Arbor Heights Elementary

Arbor Heights

Community Update — Feb. 14, 2024

Community Update • Arbor Heights • February 14, 2024

Happy Valentine’s Day!

Important Dates:

  • February 19-23: No School in observance of Presidents’ Day and Mid-winter Break
  • March 5: Islandwood Environmental 5th Grade Camp Forms and Tuition Due
  • March 8: Classroom Picture Day (Yuen Lui)
  • March 28: 2nd Grade Field Trip to the U of W Botanical Gardens 9:10-1:00

Class Picture Day Information from Yuen Lui Studio: We will photograph class group photos at Arbor Heights on Friday, March 8.

  • Students who are present at the time of their group photo will be pictured in their class group photos; students who are absent at the time of their photo will be listed as not pictured. 
  • There is no need to order at this time. Anyone who placed a portrait order will receive one 8×10 class group print as a part of that order. We will share a link to order class group prints after the after the images are processed for anyone who would like to order class group images. 

Arbor Heights’ Advanced Learning Opportunities (ALO)

Classroom Differentiation. At Arbor Heights Elementary, we have high expectations for all students, and we know that each will be challenged by the rigor and depth of our curriculum. To that end, Arbor Heights follows an inclusion model in which teachers differentiate instruction for all students. Current research shows that inclusion is generally best educational practice for all learners, including advanced learners, especially in math. An inclusion model is also consistent with the Seattle Public Schools’ Strategic Plan focus on “undoing legacies of racism in public education.” The following are various strategies we use to meet the needs of all learners, including those identified as advanced either by their teachers or district testing.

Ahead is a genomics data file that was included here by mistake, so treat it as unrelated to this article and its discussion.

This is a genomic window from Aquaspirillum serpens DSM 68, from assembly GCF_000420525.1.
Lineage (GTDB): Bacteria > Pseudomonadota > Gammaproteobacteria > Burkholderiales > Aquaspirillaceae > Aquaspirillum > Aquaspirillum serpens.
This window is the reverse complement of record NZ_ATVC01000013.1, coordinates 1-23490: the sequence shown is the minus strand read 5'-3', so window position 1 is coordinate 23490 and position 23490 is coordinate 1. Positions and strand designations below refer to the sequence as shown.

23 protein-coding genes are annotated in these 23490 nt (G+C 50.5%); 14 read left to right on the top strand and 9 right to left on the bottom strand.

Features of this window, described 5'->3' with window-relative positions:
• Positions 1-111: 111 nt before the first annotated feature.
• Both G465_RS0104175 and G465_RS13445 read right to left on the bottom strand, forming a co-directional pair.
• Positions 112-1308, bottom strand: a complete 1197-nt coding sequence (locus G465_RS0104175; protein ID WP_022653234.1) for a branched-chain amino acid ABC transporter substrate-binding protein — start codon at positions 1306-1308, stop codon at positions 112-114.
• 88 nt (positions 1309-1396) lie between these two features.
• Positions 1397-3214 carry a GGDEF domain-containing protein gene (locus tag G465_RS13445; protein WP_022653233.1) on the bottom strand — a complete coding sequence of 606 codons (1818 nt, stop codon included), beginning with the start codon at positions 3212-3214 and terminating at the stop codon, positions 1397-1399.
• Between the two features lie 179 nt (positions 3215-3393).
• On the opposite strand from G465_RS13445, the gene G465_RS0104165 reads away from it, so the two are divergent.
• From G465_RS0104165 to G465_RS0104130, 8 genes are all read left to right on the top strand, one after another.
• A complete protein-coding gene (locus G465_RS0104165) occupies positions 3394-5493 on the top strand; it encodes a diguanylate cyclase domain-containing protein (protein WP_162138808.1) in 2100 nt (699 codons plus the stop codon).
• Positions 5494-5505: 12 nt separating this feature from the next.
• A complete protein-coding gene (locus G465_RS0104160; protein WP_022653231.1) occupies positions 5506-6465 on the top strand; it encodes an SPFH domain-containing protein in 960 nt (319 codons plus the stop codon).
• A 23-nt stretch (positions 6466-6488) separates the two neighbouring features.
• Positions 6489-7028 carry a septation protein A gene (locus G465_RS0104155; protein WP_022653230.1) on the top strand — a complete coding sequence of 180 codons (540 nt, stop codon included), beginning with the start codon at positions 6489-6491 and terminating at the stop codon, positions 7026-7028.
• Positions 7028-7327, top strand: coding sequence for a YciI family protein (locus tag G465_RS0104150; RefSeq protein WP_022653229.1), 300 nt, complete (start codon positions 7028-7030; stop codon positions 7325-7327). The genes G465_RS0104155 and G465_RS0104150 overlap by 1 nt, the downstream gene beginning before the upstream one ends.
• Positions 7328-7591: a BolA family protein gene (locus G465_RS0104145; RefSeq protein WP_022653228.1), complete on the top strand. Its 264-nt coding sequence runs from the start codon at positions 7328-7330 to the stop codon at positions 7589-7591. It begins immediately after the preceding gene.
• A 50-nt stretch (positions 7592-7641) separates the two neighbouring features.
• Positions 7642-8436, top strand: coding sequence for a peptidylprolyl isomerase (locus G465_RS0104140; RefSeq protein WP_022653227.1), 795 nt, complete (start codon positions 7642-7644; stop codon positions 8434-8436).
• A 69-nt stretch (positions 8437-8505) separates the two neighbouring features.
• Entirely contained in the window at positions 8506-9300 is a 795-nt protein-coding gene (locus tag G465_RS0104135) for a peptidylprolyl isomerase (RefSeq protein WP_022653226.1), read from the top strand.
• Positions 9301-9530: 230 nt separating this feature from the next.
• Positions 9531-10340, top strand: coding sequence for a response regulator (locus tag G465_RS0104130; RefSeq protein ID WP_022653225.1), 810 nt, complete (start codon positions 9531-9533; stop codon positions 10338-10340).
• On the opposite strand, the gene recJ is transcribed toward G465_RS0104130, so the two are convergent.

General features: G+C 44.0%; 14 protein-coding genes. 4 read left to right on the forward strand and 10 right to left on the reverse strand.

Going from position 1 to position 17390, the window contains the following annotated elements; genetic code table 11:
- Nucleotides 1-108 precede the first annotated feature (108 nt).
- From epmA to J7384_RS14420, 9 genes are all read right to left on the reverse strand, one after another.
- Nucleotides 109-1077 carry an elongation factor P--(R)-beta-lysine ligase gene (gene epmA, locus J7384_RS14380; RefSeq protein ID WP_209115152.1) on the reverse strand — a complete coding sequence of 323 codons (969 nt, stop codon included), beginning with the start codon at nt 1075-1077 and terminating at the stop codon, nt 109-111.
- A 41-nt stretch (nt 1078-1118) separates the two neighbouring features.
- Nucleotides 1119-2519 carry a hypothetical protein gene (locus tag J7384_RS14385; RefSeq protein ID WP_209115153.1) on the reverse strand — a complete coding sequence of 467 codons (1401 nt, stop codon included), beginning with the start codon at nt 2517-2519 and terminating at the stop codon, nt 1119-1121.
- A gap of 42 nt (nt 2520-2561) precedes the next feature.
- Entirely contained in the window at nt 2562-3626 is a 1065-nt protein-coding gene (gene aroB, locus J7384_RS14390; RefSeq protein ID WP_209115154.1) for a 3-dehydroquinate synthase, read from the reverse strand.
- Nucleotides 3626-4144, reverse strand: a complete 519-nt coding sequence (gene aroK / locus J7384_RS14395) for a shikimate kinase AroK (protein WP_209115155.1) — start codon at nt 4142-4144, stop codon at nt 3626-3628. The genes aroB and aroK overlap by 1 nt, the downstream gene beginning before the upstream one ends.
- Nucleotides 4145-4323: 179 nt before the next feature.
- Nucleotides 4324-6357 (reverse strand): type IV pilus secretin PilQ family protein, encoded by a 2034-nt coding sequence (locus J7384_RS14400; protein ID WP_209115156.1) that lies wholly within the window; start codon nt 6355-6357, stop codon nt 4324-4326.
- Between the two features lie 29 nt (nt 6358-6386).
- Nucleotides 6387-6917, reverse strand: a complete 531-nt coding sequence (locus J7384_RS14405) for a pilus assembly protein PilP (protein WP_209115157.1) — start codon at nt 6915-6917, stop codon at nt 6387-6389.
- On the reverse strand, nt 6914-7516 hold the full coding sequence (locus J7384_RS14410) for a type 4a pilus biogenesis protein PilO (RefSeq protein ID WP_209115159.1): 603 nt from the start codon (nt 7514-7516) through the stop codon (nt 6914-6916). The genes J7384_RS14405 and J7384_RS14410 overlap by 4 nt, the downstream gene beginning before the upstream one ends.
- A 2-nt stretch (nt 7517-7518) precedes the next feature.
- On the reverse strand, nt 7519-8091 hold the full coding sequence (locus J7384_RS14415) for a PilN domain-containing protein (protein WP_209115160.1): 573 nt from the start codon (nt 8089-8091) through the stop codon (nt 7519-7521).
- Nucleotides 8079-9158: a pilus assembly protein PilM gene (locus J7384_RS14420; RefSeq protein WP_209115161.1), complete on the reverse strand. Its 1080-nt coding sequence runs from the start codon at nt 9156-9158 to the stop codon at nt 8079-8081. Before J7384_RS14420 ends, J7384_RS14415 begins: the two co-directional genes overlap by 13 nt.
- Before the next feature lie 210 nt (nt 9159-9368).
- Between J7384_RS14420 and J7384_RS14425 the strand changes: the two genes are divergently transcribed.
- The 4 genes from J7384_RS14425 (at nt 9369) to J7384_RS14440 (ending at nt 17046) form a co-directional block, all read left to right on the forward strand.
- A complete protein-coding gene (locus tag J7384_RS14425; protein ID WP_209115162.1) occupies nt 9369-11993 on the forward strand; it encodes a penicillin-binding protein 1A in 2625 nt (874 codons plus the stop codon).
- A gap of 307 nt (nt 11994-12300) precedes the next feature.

ALO Math Strategies: Arbor Heights utilizes the enVision Math 2020 curriculum, which builds conceptual understanding through a combination of problem-based and visual learning strategies. Teachers implement differentiated instruction in varied groups: whole class, small group, partners, and individual. Listed below are instructional strategies used at Arbor Heights (note that not every strategy will be used in every classroom):

  • Parallel Tasks. All students work on the same core content with tasks of different complexity.
  • Curriculum Compacting. Use assessment to determine student skill level in a core content area. Then eliminate or enhance parts of the curriculum based on instructional need.
  • Flexible Groups. Students are grouped by interest, achievement, activity preference, or specific instructional needs.
  • Math Centers and Games. Activities in small groups based on student choice or teacher designation.
  • Small Group Instruction. Teacher works with a small group of students on a targeted learning goal. 
  • Tiered Assignments. Adjusted degrees of difficulty of a question, task, or product to match student’s current readiness level.
  • Open Questions. A question framed in such a way that a variety of responses/approaches are possible. 
  • Targeted Questioning.Teacheris intentional about depth of questions asked. All students are asked questions that require critical thinking at a level that is challenging for them, and all students benefit from hearing their peers’ thinking.

ALO Reading Strategies: The strategies listed above are also adapted for use in reading instruction. We use a wide variety of reading materials from our classroom and school libraries, Collaborative Classroom Mentor texts, teacher read-aloud, and content area reading. Classroom groupings include:

  • Flexible Leveled Reading Groups (K-3).Utilizing the Collaborative Classroom curriculum, students are placed in groups by current reading level to ensure appropriate instruction and reading materials. Groups can change as students’ reading skills develop.  
  • Literature Groups (3-5). A group of students read the same book.  They ask peer questions, discuss major themes, study vocabulary, and analyze author’s purpose and style. 
  • Independent Reading. Each student will have an opportunity for self-selected reading during the school day to develop reading fluency and get in the habit of reading.